Key West Red Grouper

The Basics

Red Grouper is a prolific fish found in a variety of habitats. They can be found in coastal saline and freshwater lagoons, on coral reefs, along sandy shores, in estuarine waters, on inter-tidal flats, in open waters, and in shallow seas in Key West. Red grouper belong to the family Serranidae, which includes about 450 species. Many of these species are colorful and caught commercially.

How They Feed & What's Unique

Though part of a large and diverse family, the red grouper has unique characteristics that make it particularly exciting to catch. The red grouper is a moderate sized fish with a red/brown coloration, which gives the red grouper its colorful name. Red grouper may have white spots on its skin as well. Red grouper average fifty pounds (23 kg) and forty-nine inches (123 cm), making them an impressive but not unmanageable catch.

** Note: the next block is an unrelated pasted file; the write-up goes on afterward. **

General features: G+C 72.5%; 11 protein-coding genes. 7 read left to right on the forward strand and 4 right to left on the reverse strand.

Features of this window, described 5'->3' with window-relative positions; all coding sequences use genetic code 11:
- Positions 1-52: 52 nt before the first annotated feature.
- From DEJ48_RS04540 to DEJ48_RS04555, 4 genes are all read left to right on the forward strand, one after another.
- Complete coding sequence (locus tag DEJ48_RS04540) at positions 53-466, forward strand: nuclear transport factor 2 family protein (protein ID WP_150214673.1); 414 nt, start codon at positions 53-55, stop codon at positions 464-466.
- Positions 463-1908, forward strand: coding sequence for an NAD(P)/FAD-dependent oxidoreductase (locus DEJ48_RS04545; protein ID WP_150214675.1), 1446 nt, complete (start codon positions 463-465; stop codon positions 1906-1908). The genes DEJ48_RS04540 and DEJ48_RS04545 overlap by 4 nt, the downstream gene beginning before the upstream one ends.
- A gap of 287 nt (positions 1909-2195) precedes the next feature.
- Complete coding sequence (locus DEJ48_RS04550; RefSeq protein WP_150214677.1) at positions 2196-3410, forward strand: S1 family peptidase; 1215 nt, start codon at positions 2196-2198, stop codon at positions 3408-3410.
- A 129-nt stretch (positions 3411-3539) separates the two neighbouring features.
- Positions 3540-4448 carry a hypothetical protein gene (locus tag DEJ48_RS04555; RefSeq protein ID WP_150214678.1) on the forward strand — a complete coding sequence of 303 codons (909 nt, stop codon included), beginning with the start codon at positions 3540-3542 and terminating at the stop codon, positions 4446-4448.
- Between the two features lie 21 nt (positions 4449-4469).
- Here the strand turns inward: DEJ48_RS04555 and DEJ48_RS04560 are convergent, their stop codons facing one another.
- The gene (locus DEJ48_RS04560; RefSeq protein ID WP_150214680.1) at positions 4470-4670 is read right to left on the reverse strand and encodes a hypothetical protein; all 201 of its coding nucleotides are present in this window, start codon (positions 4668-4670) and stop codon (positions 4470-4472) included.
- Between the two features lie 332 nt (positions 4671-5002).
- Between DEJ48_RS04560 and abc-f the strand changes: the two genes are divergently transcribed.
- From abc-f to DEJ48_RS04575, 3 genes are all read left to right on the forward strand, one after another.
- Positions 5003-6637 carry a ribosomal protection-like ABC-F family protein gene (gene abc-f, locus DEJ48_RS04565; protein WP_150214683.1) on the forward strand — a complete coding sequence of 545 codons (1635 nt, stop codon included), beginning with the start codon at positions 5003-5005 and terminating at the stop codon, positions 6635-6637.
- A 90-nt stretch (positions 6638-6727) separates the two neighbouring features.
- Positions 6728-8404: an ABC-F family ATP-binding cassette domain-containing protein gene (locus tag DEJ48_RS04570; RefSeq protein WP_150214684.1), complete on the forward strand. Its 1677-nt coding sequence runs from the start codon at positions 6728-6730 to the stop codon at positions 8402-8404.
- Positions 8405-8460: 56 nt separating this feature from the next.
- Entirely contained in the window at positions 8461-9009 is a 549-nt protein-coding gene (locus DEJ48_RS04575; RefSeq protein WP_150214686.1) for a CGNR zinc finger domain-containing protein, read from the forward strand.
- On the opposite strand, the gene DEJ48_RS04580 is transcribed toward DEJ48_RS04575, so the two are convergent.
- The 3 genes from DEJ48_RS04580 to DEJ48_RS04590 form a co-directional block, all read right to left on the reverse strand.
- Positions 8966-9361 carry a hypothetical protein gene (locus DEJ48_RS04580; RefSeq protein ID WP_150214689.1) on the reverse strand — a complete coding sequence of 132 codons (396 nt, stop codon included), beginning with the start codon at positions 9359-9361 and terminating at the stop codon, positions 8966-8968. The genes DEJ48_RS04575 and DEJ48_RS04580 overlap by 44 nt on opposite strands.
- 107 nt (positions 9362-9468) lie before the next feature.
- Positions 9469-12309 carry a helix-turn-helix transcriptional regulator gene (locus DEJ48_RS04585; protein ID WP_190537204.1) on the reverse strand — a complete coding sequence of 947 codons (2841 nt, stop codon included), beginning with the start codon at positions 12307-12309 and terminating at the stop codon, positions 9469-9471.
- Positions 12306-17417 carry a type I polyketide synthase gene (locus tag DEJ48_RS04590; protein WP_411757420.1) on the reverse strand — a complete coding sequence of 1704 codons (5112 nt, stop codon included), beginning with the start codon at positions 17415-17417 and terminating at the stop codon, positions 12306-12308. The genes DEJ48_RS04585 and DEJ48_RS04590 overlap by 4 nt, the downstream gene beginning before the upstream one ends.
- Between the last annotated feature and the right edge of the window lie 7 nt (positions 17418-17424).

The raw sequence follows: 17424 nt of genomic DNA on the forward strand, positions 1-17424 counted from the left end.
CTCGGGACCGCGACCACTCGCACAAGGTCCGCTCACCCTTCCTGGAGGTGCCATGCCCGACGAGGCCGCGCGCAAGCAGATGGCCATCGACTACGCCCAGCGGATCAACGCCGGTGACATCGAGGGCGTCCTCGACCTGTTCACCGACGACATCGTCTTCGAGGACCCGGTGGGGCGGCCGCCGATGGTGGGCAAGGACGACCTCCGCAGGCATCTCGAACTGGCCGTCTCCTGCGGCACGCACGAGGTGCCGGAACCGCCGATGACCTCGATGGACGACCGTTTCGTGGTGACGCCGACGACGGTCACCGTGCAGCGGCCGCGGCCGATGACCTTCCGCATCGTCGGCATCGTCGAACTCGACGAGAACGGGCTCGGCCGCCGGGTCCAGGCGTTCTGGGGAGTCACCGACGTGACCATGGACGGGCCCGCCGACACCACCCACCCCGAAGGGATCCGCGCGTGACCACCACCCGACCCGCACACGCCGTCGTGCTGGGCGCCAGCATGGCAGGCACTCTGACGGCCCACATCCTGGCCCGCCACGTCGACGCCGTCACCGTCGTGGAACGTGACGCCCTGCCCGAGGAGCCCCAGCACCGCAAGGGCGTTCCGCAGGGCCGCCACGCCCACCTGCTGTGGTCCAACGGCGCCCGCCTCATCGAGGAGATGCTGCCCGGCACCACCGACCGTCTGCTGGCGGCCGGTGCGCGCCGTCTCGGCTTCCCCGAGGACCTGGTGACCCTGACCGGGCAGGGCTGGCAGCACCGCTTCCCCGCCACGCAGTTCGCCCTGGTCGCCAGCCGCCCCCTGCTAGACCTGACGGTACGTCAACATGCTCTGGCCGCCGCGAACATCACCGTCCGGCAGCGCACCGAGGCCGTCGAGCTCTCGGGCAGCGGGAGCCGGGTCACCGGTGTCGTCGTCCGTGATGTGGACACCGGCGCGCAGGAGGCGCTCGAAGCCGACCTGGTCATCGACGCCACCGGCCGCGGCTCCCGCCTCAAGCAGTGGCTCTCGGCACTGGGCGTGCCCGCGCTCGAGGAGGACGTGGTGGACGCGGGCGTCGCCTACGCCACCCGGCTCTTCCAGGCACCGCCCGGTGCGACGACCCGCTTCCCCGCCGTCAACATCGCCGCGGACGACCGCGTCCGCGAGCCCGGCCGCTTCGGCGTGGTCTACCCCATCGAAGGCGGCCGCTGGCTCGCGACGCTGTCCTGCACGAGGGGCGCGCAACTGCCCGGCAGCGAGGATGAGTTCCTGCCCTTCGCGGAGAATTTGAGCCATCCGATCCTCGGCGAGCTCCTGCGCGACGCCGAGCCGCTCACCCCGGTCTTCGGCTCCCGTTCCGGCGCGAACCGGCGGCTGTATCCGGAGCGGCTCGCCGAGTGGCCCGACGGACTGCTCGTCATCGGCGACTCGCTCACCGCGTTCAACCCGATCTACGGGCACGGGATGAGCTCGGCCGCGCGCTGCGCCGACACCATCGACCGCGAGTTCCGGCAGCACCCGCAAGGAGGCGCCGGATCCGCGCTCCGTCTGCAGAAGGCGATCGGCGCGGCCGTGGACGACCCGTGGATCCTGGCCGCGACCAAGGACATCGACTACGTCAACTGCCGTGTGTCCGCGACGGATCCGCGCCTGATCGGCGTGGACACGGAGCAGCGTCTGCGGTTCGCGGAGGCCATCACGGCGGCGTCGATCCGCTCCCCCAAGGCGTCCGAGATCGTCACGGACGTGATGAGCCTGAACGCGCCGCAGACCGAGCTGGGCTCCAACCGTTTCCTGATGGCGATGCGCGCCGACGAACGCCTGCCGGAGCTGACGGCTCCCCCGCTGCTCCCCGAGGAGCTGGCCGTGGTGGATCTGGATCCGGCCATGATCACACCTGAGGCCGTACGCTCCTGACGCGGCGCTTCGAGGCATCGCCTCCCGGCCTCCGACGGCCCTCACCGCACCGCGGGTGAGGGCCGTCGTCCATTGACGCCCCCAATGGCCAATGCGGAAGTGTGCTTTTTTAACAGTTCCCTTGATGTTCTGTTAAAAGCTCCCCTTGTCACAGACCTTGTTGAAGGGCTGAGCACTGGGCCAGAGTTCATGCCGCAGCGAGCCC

Perhaps the most unique trait of the red grouper is that it is known as a protogynous hermaphrodite. This means that the red grouper begins life as a female and may change into a male later in life, usually between seven and fourteen years old. While this does not affect their overall quality, it is important when considering spawning behaviors.

Red grouper are carnivores, like much of the Serranidae family. Because they are a sizable fish, red grouper are the top of the food chain in reef environments. They feed on a bevy of creatures, including snapping shrimp, small fish, krill, crabs, and spiny lobster. This diet is abundant in the red grouper's natural habitats.

How We Get Them

Because red grouper are found in a number of habitats, catching them can be both exciting and relatively easy. Red grouper prefer bait like live pinfish, squid, and jigs tipped with Bonita strips. They tend to gather in "patch reefs", skirting the perimeter. They prefer wrecks or reefs that are 120 feet or shallower. They may be found in abundance at only ten to fifteen miles off shore in waters as shallow as sixty feet deep.